Holding a canned food drive is something that many schools do but you’d be surprised to find out that some schools do not have a drive simply because there is no one to be in charge of it. Holding a food drive is good not only for the community but it teaches children to help others.
Organizing a food drive isn’t as hard as you might think. It’s a matter of speaking to the right people and picking an organization. To make it easier for your school, pick a charity that will give you a container to hold donated items that will also pick up your donations when the drive is finished. This article will give you a few additional tips to holding a food drive at your child’s school.
#1: Principal Approval
I’ve said it before and I’ll say it again, before you do anything at your child’s school that requires a commitment, you must get principal approval. The principal is in charge at your school; they oversee everything and make sure there are no problems. You can’t start organizing a food drive without their OK first so as tempting as it may be to contact the charities first, ask the principal for approval beforehand.
#2: Charity to Support
Pick a charity to support. There are several that need food donations so that they can feed the people in need. As mentioned above, make it easier for your school by picking a charity that will pick up the donations when you are finished. When my school does a food drive, we picked an organization that gave us a large container to place on school grounds that we could pick the food in. Then, at the end of the drive, they came and picked up the food so it wasn’t any extra work on the school.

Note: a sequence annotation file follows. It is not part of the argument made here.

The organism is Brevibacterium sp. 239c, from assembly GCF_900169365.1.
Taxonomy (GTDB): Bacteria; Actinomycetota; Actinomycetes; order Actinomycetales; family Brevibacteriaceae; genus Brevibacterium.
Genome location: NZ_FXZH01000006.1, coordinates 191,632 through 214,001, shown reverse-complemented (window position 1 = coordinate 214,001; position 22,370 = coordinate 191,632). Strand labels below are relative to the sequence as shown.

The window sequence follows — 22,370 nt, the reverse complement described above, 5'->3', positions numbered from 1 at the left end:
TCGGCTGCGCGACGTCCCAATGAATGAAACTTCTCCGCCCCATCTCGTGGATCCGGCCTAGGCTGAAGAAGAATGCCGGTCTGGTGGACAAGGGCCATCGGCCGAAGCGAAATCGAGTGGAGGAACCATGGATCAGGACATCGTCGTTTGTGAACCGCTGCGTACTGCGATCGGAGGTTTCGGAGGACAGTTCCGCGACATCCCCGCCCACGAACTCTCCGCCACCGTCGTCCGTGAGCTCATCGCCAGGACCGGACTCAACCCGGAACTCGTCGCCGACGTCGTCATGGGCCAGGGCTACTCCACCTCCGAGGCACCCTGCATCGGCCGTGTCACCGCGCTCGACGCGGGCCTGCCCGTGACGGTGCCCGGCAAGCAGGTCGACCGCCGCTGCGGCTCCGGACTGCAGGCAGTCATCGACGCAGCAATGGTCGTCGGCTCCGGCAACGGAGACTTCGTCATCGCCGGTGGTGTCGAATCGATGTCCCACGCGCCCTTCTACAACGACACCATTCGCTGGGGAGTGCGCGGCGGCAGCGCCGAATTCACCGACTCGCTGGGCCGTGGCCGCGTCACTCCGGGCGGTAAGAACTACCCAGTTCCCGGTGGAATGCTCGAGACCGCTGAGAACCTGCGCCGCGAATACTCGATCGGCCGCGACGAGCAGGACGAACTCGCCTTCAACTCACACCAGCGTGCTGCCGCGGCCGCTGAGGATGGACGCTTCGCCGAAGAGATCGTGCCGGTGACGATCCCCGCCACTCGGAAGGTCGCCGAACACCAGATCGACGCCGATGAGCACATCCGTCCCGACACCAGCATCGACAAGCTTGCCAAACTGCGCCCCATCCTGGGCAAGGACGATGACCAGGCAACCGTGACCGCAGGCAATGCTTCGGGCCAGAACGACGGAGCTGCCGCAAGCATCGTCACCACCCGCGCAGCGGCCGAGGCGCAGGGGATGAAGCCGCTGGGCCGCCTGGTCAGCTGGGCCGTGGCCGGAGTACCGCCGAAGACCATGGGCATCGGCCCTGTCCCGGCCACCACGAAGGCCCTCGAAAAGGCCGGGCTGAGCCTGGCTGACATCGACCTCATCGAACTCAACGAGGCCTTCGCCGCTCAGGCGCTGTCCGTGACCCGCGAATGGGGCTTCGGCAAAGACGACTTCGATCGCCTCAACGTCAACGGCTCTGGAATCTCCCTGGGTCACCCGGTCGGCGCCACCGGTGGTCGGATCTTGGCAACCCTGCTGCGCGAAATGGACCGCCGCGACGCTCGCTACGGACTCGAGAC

#3: Get Student Council Involved
The Student Council is the face of all the students at the school. Have them be involved in the drive. They can take count of how many food items have been collected and then take the food to put into the bin.
Contests are fun for kids pure and simple so while you’re collecting food for a good cause, make it fun. Reward the class that brings in the most food with a pizza or ice cream party. Kids may want to bring in more food if they get to be in a competition which is good for the charity because you’ll be gathering them more food.
#5: Check Expiration Dates
You don’t want to give a charity expired food so as it is being put into the food collection bin, be sure to check the dates. Someone may have accidentally turned in some expired food and didn’t even realize it. Going through the food as you put it in ensures that you won’t give the charity food they can’t use.
#6: Send Out Reminder Fliers
Fliers are key to your food drive. Of course you’ll have the initial flier sent home introducing what you are doing but reminder fliers are key because the original flier sent home with a student may have gotten lost or they simply forgot that a drive was going on. Depending on the length of your drive, consider sending home an additional one to two fliers.